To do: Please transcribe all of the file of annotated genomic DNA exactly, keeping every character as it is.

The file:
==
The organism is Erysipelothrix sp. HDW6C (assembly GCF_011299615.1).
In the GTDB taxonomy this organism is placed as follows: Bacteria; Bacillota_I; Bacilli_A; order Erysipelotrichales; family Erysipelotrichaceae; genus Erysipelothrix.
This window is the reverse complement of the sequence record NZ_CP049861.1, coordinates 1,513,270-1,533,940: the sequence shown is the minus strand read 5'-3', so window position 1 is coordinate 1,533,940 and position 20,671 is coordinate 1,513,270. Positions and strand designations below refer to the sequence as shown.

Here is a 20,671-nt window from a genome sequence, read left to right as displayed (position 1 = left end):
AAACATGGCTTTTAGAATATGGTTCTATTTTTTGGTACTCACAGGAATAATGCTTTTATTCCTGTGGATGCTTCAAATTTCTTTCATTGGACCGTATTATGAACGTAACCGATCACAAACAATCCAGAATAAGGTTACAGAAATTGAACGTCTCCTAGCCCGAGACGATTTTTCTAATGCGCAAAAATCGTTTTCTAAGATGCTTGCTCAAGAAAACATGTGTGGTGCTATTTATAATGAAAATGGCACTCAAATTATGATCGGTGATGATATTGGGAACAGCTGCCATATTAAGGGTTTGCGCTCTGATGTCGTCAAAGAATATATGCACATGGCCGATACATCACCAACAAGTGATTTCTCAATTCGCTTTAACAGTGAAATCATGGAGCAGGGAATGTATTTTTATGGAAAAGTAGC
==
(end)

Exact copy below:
The organism is Erysipelothrix sp. HDW6C (assembly GCF_011299615.1).
In the GTDB taxonomy this organism is placed as follows: Bacteria; Bacillota_I; Bacilli_A; order Erysipelotrichales; family Erysipelotrichaceae; genus Erysipelothrix.
This window is the reverse complement of the sequence record NZ_CP049861.1, coordinates 1,513,270-1,533,940: the sequence shown is the minus strand read 5'-3', so window position 1 is coordinate 1,533,940 and position 20,671 is coordinate 1,513,270. Positions and strand designations below refer to the sequence as shown.

Here is a 20,671-nt window from a genome sequence, read left to right as displayed (position 1 = left end):
AAACATGGCTTTTAGAATATGGTTCTATTTTTTGGTACTCACAGGAATAATGCTTTTATTCCTGTGGATGCTTCAAATTTCTTTCATTGGACCGTATTATGAACGTAACCGATCACAAACAATCCAGAATAAGGTTACAGAAATTGAACGTCTCCTAGCCCGAGACGATTTTTCTAATGCGCAAAAATCGTTTTCTAAGATGCTTGCTCAAGAAAACATGTGTGGTGCTATTTATAATGAAAATGGCACTCAAATTATGATCGGTGATGATATTGGGAACAGCTGCCATATTAAGGGTTTGCGCTCTGATGTCGTCAAAGAATATATGCACATGGCCGATACATCACCAACAAGTGATTTCTCAATTCGCTTTAACAGTGAAATCATGGAGCAGGGAATGTATTTTTATGGAAAAGTAGC